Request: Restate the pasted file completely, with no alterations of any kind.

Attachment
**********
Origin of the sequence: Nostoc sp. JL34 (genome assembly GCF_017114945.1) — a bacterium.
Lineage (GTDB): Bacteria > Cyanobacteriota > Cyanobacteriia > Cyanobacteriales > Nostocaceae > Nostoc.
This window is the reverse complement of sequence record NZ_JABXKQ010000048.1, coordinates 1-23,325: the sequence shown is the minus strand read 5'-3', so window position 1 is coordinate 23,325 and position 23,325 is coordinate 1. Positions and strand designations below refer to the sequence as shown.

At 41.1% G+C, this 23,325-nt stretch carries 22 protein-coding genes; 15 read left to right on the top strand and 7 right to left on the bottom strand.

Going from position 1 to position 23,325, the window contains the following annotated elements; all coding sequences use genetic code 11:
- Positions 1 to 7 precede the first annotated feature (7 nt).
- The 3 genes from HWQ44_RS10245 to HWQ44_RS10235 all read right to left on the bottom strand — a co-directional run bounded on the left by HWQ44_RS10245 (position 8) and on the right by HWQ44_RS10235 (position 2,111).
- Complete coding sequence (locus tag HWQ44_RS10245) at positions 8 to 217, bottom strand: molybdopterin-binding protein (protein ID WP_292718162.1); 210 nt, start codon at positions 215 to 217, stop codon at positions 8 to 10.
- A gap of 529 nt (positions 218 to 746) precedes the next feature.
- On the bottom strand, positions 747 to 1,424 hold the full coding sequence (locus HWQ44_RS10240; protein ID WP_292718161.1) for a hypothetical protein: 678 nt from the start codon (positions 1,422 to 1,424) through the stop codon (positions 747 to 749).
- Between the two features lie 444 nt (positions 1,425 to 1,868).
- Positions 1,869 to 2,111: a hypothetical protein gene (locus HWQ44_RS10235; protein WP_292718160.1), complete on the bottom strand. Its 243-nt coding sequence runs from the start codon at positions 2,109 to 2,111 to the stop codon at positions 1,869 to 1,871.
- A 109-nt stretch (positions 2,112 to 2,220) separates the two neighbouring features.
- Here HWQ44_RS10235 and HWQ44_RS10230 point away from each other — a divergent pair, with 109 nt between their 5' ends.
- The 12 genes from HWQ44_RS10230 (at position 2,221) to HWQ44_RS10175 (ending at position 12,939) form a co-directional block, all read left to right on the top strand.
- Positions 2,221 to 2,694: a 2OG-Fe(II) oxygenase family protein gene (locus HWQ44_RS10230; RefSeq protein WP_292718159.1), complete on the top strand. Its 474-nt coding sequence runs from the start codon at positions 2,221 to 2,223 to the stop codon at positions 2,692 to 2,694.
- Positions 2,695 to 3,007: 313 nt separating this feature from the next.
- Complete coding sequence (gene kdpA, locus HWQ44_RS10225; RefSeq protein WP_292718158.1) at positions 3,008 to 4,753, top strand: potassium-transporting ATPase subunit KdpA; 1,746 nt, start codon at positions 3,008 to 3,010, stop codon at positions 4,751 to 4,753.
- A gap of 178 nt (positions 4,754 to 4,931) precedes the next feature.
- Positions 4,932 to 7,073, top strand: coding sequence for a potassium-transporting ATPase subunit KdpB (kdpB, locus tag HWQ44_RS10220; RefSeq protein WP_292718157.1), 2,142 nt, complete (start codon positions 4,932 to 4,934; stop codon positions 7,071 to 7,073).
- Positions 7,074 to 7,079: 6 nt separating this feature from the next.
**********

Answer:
Origin of the sequence: Nostoc sp. JL34 (genome assembly GCF_017114945.1) — a bacterium.
Lineage (GTDB): Bacteria > Cyanobacteriota > Cyanobacteriia > Cyanobacteriales > Nostocaceae > Nostoc.
This window is the reverse complement of sequence record NZ_JABXKQ010000048.1, coordinates 1-23,325: the sequence shown is the minus strand read 5'-3', so window position 1 is coordinate 23,325 and position 23,325 is coordinate 1. Positions and strand designations below refer to the sequence as shown.

At 41.1% G+C, this 23,325-nt stretch carries 22 protein-coding genes; 15 read left to right on the top strand and 7 right to left on the bottom strand.

Going from position 1 to position 23,325, the window contains the following annotated elements; all coding sequences use genetic code 11:
- Positions 1 to 7 precede the first annotated feature (7 nt).
- The 3 genes from HWQ44_RS10245 to HWQ44_RS10235 all read right to left on the bottom strand — a co-directional run bounded on the left by HWQ44_RS10245 (position 8) and on the right by HWQ44_RS10235 (position 2,111).
- Complete coding sequence (locus tag HWQ44_RS10245) at positions 8 to 217, bottom strand: molybdopterin-binding protein (protein ID WP_292718162.1); 210 nt, start codon at positions 215 to 217, stop codon at positions 8 to 10.
- A gap of 529 nt (positions 218 to 746) precedes the next feature.
- On the bottom strand, positions 747 to 1,424 hold the full coding sequence (locus HWQ44_RS10240; protein ID WP_292718161.1) for a hypothetical protein: 678 nt from the start codon (positions 1,422 to 1,424) through the stop codon (positions 747 to 749).
- Between the two features lie 444 nt (positions 1,425 to 1,868).
- Positions 1,869 to 2,111: a hypothetical protein gene (locus HWQ44_RS10235; protein WP_292718160.1), complete on the bottom strand. Its 243-nt coding sequence runs from the start codon at positions 2,109 to 2,111 to the stop codon at positions 1,869 to 1,871.
- A 109-nt stretch (positions 2,112 to 2,220) separates the two neighbouring features.
- Here HWQ44_RS10235 and HWQ44_RS10230 point away from each other — a divergent pair, with 109 nt between their 5' ends.
- The 12 genes from HWQ44_RS10230 (at position 2,221) to HWQ44_RS10175 (ending at position 12,939) form a co-directional block, all read left to right on the top strand.
- Positions 2,221 to 2,694: a 2OG-Fe(II) oxygenase family protein gene (locus HWQ44_RS10230; RefSeq protein WP_292718159.1), complete on the top strand. Its 474-nt coding sequence runs from the start codon at positions 2,221 to 2,223 to the stop codon at positions 2,692 to 2,694.
- Positions 2,695 to 3,007: 313 nt separating this feature from the next.
- Complete coding sequence (gene kdpA, locus HWQ44_RS10225; RefSeq protein WP_292718158.1) at positions 3,008 to 4,753, top strand: potassium-transporting ATPase subunit KdpA; 1,746 nt, start codon at positions 3,008 to 3,010, stop codon at positions 4,751 to 4,753.
- A gap of 178 nt (positions 4,754 to 4,931) precedes the next feature.
- Positions 4,932 to 7,073, top strand: coding sequence for a potassium-transporting ATPase subunit KdpB (kdpB, locus tag HWQ44_RS10220; RefSeq protein WP_292718157.1), 2,142 nt, complete (start codon positions 4,932 to 4,934; stop codon positions 7,071 to 7,073).
- Positions 7,074 to 7,079: 6 nt separating this feature from the next.